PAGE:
The best sources for harassment protection typically depend on the type of harassment occurring and where that harassment is happening. If someone is being harassed at work, for example, then he or she can often go to a supervisor or human resources (HR) manager for assistance in dealing with the harassment. There are also a number of legal resources available in many situations to help a person dealing with harassment. Workplace harassment in the US that is not stopped by a manager, for example, can be handled by contacting the Equal Employment Opportunity Commission (EEOC), and harassment protection in extreme circumstances can also come from law enforcement professionals.
Harassment protection typically consists of agencies or individuals that can assist someone who is the target of harassment and help prevent future harassment. This type of protection can vary, depending on the circumstances surrounding harassment and the intensity of that harassment. The laws of a particular country or region can also greatly impact the types of harassment protection that may be available, especially when attempting to gain protection or assistance from law enforcement and government agencies.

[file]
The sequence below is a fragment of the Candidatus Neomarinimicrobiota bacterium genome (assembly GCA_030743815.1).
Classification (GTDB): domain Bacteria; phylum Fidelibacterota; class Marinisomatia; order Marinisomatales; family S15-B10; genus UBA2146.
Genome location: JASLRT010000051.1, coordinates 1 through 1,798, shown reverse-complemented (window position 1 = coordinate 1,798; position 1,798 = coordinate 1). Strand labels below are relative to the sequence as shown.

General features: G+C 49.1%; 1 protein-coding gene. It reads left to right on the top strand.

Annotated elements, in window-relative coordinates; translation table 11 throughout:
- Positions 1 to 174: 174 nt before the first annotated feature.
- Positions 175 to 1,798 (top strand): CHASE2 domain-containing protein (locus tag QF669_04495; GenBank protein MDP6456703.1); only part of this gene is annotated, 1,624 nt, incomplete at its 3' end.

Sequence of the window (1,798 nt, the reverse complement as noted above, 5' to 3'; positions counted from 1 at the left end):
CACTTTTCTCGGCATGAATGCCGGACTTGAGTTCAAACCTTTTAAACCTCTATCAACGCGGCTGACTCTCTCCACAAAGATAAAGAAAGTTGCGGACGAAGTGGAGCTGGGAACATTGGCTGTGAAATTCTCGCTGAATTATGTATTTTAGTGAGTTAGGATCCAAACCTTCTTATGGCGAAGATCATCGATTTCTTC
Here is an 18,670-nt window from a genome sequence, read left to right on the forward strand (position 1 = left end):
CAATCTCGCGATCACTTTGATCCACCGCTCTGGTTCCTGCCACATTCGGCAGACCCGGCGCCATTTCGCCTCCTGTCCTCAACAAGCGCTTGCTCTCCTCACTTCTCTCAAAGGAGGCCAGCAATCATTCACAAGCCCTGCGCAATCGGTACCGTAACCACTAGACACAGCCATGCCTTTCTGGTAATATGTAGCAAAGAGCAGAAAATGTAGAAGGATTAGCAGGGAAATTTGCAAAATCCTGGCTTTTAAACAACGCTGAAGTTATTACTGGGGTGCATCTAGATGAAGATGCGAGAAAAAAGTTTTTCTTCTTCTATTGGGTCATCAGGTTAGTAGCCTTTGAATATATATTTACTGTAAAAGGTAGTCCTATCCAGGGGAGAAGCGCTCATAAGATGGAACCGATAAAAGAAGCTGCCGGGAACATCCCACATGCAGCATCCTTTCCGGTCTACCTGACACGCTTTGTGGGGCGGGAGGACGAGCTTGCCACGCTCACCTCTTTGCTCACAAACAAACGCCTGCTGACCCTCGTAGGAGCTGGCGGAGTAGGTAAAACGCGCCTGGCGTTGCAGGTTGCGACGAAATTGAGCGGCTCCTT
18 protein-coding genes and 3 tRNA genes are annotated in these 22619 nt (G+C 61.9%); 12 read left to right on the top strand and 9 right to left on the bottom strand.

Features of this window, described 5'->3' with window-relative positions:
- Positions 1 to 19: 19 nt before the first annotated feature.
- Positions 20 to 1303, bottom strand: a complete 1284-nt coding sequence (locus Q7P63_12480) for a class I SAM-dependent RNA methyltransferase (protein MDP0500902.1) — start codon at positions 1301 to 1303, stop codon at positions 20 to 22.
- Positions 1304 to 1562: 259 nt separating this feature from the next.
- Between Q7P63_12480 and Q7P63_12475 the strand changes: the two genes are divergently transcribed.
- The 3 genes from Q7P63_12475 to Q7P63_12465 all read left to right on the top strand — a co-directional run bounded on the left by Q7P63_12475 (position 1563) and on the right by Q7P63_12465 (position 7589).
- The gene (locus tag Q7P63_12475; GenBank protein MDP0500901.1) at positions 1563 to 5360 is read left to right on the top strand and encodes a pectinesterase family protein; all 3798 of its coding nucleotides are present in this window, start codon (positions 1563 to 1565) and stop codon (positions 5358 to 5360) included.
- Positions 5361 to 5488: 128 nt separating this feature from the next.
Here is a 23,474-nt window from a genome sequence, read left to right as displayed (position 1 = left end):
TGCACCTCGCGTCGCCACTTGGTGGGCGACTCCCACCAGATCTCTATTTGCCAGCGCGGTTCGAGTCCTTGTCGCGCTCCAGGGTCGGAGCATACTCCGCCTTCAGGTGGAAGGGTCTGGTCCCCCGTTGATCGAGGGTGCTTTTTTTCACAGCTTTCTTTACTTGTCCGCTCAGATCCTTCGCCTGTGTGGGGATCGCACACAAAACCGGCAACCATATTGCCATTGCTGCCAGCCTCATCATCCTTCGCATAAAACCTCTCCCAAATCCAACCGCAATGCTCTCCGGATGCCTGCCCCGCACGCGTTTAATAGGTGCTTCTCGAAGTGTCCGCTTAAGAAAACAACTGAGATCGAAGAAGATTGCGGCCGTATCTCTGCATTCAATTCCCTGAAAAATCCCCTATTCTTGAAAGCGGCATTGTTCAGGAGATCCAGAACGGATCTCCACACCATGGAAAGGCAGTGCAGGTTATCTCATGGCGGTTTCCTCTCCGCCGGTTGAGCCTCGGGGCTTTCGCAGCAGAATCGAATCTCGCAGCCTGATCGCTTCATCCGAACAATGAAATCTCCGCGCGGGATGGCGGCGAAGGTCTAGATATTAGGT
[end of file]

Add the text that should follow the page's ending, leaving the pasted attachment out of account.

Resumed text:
In the US, for example, sexual harassment or other types of harassment that occur in the workplace are typically illegal, and most employers must provide harassment protection for employees whenever possible. Someone who is harassed at work can approach an appropriate person within the company, such as a supervising manager or an HR manager, to file a harassment complaint. This should lead to an investigation into the harassment and efforts to ensure protection for the person who has been the target of such harassment.
Harassment protection in the workplace can also come from government agencies, such as the EEOC in the US, though this typically must be done after efforts are made within a company. If a sexual harassment incident is reported, for example, but nothing is done by an employer, then the victim can pursue further legal action against the employer. There are a number of private organizations that can also provide various levels of harassment protection for a victim and assist in moving forward with a civil claim against an employer.
Depending on the nature of the harassment, law enforcement personnel and legal agencies can also provide harassment protection. If the harassment causes a person physical harm, or intense fear for his or her safety, then a law enforcement agency should typically be notified. Many forms of harassment are illegal and can be grounds for criminal charges, especially if any type of physical contact occurs or the harassment continues over time. A lawyer or special advocate can also assist a victim with help in receiving protection from law enforcement agencies.